Firefighter Training Drill: Parapet Walls

Douglas Mitchell, Jr.
Lieutenant, New York City Fire Department
Instructor, Traditions Training LLC.

In our great fire department history, parapet wall collapses have injured and killed several of our members. Parapet walls are those that extend vertically above the roof level and give the illusion that a building is taller in height than it really is. While most commonly found on the ‘address side’ or ‘front’ of buildings, they may be found on any and all sides. They will vary in height from several inches to several feel above the roof-line. 

Parapet walls are prone to failure at fire operations and collapse for several reasons. These walls are consistently exposed to the elements and, as such, quickly fall into disrepair. As far as their support, many are placed on horizontal steel I-beams that run the length of the buildings front. If fire enters the cockloft space (the space between the finished ceiling and underside of the roof boards) the I-beam can quickly be exposed to heat, expand, and cause the parapet to buckle, crack, and fail. While sometimes the falling pieces are small, many times the sections are all tied together and fall in a ‘wave’ like form, raining thousands of pounds of bricks and mortar of the complete parapet on the sidewalk. Another hazard, as shown in the photos of this week’s drill: as buildings change occupancies, signage can be added to and removed from around and over existing parapet walls.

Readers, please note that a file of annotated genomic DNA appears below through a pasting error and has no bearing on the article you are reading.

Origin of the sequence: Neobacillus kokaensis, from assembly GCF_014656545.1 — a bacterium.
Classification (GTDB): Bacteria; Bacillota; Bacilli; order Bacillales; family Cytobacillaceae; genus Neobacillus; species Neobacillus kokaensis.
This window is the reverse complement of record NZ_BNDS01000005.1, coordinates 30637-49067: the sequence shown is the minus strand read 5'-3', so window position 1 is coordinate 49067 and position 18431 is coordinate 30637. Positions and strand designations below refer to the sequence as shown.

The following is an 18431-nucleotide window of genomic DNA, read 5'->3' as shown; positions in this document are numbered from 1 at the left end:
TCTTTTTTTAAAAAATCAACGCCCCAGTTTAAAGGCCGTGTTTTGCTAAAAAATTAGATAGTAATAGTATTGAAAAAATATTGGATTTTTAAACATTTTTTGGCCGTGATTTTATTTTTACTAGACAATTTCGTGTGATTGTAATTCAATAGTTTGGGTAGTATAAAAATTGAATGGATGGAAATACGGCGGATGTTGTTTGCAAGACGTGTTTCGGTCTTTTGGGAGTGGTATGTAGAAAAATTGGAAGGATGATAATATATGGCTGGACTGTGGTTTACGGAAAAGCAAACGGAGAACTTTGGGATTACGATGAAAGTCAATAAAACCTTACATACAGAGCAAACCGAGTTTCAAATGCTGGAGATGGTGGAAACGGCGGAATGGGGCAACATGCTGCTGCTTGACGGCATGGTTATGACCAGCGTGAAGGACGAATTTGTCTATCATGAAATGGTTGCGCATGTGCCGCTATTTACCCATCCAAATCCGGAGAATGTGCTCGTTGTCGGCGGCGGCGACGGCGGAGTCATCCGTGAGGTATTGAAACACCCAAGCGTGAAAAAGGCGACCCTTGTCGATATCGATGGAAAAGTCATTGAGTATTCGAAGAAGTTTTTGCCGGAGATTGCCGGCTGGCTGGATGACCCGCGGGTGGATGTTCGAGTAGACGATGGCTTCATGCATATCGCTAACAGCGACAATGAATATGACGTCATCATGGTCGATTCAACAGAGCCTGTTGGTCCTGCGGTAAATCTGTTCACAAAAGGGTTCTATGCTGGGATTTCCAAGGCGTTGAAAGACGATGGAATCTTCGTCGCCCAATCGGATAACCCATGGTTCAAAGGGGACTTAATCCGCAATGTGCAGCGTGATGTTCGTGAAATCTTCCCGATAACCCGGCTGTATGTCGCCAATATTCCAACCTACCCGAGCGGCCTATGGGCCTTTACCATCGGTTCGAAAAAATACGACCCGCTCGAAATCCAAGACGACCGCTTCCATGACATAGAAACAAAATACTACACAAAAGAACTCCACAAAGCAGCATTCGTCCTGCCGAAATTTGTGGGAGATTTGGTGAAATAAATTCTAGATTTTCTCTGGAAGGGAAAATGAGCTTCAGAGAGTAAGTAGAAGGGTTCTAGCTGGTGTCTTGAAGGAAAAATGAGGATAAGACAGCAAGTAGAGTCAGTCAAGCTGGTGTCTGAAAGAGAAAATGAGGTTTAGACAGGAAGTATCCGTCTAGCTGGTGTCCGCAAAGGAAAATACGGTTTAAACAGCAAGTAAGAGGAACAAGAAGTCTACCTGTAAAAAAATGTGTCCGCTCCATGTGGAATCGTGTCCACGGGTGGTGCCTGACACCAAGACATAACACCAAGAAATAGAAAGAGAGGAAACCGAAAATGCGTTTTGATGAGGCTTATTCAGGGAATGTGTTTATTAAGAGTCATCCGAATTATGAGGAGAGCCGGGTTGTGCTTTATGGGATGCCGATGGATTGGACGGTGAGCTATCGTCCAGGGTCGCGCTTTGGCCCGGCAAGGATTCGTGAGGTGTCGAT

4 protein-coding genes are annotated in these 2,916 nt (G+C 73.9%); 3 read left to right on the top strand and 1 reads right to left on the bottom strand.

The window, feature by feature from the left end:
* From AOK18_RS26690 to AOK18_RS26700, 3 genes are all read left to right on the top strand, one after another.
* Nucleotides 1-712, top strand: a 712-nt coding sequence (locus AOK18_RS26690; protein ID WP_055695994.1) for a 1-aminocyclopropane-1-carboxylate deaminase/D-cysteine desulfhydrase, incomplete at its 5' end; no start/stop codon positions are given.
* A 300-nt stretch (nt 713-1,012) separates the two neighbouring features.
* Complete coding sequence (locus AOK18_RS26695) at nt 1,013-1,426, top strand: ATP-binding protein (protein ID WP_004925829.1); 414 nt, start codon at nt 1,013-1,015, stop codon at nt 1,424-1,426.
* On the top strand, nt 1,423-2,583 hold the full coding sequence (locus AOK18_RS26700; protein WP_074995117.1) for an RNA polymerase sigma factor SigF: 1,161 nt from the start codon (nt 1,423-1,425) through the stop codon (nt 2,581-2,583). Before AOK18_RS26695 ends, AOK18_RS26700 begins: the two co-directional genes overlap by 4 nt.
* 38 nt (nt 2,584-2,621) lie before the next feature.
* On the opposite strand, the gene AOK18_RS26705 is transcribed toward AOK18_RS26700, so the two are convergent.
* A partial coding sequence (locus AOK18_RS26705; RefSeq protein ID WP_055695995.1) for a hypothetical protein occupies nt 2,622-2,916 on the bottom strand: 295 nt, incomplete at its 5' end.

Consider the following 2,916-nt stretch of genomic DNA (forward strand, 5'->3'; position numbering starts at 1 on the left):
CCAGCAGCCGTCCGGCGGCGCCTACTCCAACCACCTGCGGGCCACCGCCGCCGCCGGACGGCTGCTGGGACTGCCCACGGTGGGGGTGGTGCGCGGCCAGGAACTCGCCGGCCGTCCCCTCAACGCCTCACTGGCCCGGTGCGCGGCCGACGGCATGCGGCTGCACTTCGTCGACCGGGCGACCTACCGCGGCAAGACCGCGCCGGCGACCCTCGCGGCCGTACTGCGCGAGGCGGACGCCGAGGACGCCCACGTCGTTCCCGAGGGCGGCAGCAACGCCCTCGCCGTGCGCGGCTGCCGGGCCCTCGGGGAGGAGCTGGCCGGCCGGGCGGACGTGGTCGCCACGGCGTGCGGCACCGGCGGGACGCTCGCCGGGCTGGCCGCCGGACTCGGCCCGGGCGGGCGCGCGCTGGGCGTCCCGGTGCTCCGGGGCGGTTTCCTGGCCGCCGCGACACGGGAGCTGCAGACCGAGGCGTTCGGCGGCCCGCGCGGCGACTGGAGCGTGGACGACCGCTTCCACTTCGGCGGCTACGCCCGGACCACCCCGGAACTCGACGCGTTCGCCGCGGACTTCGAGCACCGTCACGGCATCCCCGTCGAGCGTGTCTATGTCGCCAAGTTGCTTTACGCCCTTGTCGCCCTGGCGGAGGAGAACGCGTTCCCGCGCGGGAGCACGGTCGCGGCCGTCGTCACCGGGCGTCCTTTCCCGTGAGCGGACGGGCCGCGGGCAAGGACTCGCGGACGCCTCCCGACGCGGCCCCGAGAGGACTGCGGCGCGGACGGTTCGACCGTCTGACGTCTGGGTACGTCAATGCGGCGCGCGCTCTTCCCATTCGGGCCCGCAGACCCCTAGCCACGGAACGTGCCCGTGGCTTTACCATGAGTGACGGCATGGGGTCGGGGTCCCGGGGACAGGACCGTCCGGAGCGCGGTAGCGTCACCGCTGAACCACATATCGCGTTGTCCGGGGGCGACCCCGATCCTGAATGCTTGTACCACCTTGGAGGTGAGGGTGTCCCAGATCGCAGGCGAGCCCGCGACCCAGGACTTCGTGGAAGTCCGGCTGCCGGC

The photos show a large diamond plate sign attached to and covering the original parapet. Not only may this additional weight increase the potential for early catastrophic collapse, it will also likely cause a delay for members to access the roof itself. No one can stress the importance of knowing your buildings!

Download this week’s firefighter training drill HERE.



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